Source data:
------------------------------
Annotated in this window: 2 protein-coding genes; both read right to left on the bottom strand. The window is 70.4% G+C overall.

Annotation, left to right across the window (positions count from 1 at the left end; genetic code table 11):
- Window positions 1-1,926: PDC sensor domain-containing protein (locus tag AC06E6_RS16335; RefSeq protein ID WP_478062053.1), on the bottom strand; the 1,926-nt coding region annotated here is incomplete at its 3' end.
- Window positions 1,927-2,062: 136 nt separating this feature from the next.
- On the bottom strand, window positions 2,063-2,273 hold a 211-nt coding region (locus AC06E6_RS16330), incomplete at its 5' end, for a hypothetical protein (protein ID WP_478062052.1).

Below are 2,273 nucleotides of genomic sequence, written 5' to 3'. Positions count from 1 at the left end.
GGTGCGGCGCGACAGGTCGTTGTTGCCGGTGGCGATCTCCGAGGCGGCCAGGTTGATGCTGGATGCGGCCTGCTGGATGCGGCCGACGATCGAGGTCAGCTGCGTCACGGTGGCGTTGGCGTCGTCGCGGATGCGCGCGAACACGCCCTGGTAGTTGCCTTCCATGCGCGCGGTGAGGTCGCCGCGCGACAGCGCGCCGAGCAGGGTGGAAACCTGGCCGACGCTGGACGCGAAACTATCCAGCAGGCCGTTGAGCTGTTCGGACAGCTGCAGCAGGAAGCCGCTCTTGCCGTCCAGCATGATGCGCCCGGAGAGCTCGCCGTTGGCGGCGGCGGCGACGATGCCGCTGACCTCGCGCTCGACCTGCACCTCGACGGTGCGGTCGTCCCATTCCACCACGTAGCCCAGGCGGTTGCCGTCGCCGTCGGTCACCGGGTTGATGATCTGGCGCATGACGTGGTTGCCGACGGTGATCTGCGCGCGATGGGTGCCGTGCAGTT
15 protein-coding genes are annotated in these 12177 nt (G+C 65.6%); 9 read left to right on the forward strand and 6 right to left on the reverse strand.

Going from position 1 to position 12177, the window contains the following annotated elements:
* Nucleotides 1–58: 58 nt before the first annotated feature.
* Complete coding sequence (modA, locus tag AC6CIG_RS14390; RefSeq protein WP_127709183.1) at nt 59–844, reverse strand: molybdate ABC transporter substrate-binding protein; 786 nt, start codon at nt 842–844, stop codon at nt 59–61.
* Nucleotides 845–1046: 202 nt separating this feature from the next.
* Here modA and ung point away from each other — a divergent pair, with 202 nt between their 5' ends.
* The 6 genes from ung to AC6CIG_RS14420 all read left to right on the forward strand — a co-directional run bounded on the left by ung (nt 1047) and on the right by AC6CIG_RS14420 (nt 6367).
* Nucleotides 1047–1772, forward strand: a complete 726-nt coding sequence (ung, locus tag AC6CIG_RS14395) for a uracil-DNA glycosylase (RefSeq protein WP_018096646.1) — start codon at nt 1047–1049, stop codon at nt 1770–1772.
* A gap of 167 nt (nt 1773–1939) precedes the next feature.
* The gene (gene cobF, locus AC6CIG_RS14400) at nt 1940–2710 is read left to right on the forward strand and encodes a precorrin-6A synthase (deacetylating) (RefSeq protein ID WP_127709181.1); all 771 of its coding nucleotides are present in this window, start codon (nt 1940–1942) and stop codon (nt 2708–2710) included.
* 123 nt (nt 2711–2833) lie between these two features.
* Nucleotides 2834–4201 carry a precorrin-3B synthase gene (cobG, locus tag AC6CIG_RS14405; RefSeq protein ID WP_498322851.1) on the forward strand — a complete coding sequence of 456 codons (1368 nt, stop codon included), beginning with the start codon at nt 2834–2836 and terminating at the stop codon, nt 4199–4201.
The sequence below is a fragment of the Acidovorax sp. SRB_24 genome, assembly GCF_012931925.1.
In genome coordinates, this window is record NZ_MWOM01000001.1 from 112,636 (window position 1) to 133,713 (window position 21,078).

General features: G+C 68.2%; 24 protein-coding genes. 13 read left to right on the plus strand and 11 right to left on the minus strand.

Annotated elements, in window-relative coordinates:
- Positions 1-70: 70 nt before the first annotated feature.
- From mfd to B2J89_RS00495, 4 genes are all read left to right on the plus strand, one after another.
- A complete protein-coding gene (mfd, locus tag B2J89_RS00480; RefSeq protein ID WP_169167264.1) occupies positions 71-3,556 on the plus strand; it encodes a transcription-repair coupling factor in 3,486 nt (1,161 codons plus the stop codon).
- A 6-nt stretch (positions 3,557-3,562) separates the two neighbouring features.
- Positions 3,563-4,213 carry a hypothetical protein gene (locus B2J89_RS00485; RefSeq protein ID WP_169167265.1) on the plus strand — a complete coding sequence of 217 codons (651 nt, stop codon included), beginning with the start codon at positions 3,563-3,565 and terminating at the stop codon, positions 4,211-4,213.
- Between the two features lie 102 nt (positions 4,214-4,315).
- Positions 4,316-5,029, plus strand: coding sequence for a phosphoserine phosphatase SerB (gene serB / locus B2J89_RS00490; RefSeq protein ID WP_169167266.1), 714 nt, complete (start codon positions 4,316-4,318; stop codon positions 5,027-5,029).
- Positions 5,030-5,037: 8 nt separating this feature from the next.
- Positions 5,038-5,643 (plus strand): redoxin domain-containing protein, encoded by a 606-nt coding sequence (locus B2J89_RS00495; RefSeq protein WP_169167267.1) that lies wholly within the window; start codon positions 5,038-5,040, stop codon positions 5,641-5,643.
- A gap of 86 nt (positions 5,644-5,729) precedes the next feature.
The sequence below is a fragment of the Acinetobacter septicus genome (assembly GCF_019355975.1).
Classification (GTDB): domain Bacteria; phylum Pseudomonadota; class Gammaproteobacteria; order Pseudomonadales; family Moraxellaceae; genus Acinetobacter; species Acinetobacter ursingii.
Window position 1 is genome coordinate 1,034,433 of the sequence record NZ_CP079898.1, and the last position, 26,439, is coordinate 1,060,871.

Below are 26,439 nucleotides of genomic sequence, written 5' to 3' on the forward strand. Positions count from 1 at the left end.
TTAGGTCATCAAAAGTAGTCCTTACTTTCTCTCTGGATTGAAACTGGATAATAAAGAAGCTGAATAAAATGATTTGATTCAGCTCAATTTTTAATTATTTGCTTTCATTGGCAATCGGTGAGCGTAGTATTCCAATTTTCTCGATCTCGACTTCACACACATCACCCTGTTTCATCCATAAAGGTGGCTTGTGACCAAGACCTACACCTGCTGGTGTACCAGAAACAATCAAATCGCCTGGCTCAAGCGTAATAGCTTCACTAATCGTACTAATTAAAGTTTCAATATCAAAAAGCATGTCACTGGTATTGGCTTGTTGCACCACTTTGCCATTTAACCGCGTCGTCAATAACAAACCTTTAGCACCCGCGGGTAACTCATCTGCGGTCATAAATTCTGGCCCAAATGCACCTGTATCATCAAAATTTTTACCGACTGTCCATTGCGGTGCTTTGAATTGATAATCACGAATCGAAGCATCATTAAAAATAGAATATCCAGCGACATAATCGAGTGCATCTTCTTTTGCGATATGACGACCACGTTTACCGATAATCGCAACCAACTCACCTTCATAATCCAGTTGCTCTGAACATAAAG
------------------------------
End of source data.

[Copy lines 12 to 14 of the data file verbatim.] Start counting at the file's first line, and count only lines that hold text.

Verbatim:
* Nucleotides 845–1046: 202 nt separating this feature from the next.
* Here modA and ung point away from each other — a divergent pair, with 202 nt between their 5' ends.
* The 6 genes from ung to AC6CIG_RS14420 all read left to right on the forward strand — a co-directional run bounded on the left by ung (nt 1047) and on the right by AC6CIG_RS14420 (nt 6367).